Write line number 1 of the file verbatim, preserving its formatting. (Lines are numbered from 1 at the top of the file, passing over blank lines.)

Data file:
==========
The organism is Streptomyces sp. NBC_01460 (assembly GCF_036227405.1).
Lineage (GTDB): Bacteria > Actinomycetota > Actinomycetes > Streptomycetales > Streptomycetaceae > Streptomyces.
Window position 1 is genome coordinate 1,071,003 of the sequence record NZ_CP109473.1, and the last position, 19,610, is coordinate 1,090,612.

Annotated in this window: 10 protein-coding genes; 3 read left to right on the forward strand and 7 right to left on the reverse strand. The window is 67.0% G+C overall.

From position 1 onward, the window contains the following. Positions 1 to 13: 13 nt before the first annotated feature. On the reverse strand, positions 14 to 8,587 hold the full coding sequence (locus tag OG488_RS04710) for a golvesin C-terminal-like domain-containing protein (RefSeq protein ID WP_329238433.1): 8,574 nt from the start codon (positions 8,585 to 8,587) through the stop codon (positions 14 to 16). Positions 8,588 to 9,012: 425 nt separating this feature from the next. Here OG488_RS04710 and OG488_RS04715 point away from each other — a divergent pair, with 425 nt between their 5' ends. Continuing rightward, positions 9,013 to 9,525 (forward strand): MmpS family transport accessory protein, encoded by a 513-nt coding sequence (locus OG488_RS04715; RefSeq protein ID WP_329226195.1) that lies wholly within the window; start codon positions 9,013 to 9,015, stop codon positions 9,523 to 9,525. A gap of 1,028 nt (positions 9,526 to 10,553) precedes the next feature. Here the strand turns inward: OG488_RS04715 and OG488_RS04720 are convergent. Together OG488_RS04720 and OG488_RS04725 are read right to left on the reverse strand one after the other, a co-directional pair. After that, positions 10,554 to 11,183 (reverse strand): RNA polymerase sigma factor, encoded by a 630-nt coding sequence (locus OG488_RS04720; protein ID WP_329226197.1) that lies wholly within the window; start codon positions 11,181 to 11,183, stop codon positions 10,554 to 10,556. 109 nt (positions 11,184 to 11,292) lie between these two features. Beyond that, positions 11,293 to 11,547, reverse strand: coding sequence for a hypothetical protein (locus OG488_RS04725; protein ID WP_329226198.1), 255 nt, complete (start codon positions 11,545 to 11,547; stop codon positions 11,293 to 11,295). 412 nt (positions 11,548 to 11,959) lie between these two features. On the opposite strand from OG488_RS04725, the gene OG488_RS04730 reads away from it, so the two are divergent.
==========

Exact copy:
The organism is Streptomyces sp. NBC_01460 (assembly GCF_036227405.1).